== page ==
This means that Donald Trump’s mouthing off about a Muslim ban wasn’t the reason for today’s decision — but it could still have legal consequences down the line.

In other aspects more of interest to lawyers than others, the court (as predicted) found standing based on the states’ proprietary interests, and treated the injunction as an appealable preliminary injunction rather than a TRO proper, because of the length of the briefing schedule. (These are also aspects I predicted correctly based on the oral arguments.)

In summary, this is a solid legal opinion and I don’t see it being reversed by the Ninth Circuit en banc or by the U.S. Supreme Court. The judges did their jobs and they did them well. They won’t get a lot of credit for this from political partisans, but they’ll get it from me.

[Cross-posted at RedState and The Jury Talks Back.]

Ninth Circuit Upholds TRO Halting Trump’s Immigration Order

Filed under: General — Patterico @ 5:32 pm

The order is here. It’s unanimous. I’ll have an analysis this evening.

[Cross-posted at RedState.]

Replacement for Sessions in Senate is Strange

Filed under: General — Patterico @ 10:15 am

Luther Strange, that is. The announcement comes in this press release from the office of Alabama Governor Robert Bentley:

Governor Robert Bentley announced on Thursday the appointment of Luther Strange to Alabama U.S. Senator. Strange will fill the Senate seat vacated by U.S. Senator Jeff Sessions who was confirmed Wednesday night to serve as United States Attorney General. Previous to the appointment, Strange served as Alabama’s Attorney General, first elected to office in 2011.

“This is truly a remarkable time in our state’s history,” said Governor Bentley. “Alabama has surely been well represented by Senator Sessions, and I am confident Senator Strange will serve as a fine representative for our people. His leadership on a national level, service as a statewide elected official and long record of taking on tough federal issues are the very qualities that will make him a strong conservative Senator for Alabama.”

. . . .

“I am greatly honored and humbled to accept the appointment to Alabama’s Senate seat vacated by Senator Jeff Sessions,” said Attorney General Luther Strange. “Senator Sessions’ commitment to public service is nearly unparalleled in Alabama history and his departure from the Senate leaves tremendous shoes to fill. I pledge to the people of Alabama to continue the same level of leadership as Jeff Sessions in consistently fighting to protect and advance the conservative values we all care about.”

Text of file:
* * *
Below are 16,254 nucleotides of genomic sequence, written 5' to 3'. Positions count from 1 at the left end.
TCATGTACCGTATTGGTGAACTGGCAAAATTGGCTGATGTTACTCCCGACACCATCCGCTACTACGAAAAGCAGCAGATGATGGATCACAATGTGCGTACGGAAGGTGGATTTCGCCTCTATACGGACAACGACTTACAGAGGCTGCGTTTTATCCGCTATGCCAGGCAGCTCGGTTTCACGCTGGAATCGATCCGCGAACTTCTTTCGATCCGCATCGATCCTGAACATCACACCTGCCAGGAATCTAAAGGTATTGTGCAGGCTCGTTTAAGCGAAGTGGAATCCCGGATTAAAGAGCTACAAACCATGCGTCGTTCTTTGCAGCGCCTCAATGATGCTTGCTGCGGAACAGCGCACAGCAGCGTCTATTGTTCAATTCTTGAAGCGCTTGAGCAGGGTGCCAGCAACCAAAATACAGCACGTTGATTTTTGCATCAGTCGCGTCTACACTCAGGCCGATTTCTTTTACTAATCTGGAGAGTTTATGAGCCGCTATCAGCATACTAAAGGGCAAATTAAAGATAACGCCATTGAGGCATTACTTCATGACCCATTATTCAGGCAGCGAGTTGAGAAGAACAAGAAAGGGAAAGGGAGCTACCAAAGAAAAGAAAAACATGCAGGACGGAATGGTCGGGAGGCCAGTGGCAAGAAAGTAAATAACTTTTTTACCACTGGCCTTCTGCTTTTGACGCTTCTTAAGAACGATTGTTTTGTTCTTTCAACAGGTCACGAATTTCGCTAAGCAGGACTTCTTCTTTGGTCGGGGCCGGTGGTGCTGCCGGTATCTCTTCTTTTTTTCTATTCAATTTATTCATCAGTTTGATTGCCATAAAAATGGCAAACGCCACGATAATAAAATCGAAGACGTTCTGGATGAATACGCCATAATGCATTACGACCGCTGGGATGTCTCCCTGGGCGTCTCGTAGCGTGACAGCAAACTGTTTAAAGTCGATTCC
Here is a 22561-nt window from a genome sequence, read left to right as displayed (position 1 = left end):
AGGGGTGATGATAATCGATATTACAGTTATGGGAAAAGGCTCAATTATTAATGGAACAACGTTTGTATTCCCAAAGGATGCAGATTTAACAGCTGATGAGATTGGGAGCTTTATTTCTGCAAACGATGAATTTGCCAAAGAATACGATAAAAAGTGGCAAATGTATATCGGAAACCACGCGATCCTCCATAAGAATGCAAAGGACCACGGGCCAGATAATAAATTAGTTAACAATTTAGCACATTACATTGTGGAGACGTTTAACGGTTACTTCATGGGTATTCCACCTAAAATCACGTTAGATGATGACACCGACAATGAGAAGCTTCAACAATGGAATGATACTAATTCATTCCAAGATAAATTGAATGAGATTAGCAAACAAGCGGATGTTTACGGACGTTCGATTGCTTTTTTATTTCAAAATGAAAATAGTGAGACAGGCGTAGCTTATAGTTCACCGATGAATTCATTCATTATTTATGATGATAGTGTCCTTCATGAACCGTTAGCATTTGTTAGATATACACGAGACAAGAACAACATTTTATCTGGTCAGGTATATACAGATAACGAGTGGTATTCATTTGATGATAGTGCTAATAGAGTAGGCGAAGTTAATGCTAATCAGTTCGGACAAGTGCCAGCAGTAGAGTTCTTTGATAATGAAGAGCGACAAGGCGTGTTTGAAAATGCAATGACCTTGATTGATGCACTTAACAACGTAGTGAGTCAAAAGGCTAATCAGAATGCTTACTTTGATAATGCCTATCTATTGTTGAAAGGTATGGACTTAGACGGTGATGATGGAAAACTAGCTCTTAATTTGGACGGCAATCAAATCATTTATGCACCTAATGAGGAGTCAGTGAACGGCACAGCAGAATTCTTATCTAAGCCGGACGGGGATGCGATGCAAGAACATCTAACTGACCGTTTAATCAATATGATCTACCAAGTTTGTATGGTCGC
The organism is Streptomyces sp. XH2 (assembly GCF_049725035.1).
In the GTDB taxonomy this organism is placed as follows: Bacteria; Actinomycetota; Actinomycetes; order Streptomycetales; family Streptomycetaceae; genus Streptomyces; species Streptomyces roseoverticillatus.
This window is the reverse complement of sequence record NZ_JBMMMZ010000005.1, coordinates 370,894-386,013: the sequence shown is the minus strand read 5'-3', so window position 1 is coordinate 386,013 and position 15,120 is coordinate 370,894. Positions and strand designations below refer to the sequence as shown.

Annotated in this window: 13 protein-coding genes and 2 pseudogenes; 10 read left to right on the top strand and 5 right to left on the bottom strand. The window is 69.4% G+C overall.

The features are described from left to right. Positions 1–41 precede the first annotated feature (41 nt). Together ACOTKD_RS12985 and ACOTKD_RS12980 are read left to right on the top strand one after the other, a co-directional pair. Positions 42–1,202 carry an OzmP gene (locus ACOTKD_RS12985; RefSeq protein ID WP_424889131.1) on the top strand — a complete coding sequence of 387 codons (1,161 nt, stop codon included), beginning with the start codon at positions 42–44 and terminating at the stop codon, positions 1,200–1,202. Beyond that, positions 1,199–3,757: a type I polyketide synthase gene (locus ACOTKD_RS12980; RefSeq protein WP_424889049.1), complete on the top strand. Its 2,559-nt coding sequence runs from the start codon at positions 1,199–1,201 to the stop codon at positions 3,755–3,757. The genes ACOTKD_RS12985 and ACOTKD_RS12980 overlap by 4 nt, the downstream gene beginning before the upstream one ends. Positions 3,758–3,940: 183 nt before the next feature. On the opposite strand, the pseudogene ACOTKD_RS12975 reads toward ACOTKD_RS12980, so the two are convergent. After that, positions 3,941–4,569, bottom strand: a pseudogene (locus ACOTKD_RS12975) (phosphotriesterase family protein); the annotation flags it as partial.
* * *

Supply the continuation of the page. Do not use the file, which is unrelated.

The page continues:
The announcement says: “The Special election for the U.S. Senate seat will take place in 2018.” In an interesting twist, DecisionDeskHQ explains, the Governor “is currently in the middle of a personal scandal” — and Strange “appears to be investigating the Governor.” The Governor will now be able to name Strange’s replacement as Alabama Attorney General.

Strange.

[Cross-posted at RedState and The Jury Talks Back.]

Kellyanne Conway Touts Ivanka Trump’s Clothing Line from White House, Apparently Violating Ethics Rules

Filed under: General — Patterico @ 10:00 am

This gang just can’t help themselves, can they? Here’s the video. The plug for the President’s daughter’s line of clothing comes at 1:11:

Go buy Ivanka’s stuff, is what I would tell you. I hate shopping, I’m gonna go get some myself today.

5 CFR [Code of Federal Regulations] 2635.702 states in relevant part:

§ 2635.702 Use of public office for private gain.

An employee shall not use his public office for his own private gain, for the endorsement of any product, service or enterprise, or for the private gain of friends, relatives, or persons with whom the employee is affiliated in a nongovernmental capacity, including nonprofit organizations of which the employee is an officer or member, and persons with whom the employee has or seeks employment or business relations.

Nothing will come of this, because we collectively shrug our shoulders at ethical violations these days. It began with President Trump inappropriately tweeting out an angry message about Nordstrom’s decision — which it said was based on financial considerations — to terminate Ivanka’s line of clothing. (I guess Nordstrom should lose money to keep the cash flowing to Ivanka.) Then it was Sean Spicer saying the decision was “unacceptable.” Now we have Kellyanne Conway, Counselor to the President, standing in the White House briefing room, openly plugging the financial interests of the President’s daughter.

It’s not the biggest thing in the world on its own, but it’s indicative of a rotten culture. They don’t think twice about doing stuff like this. Ethics? Schmethics.

Of course, none of this is really about money. It’s about ego. Donald Trump’s ego is now the Prime Mover in all American policy. This is just another example.

[Cross-posted at RedState and The Jury Talks Back.]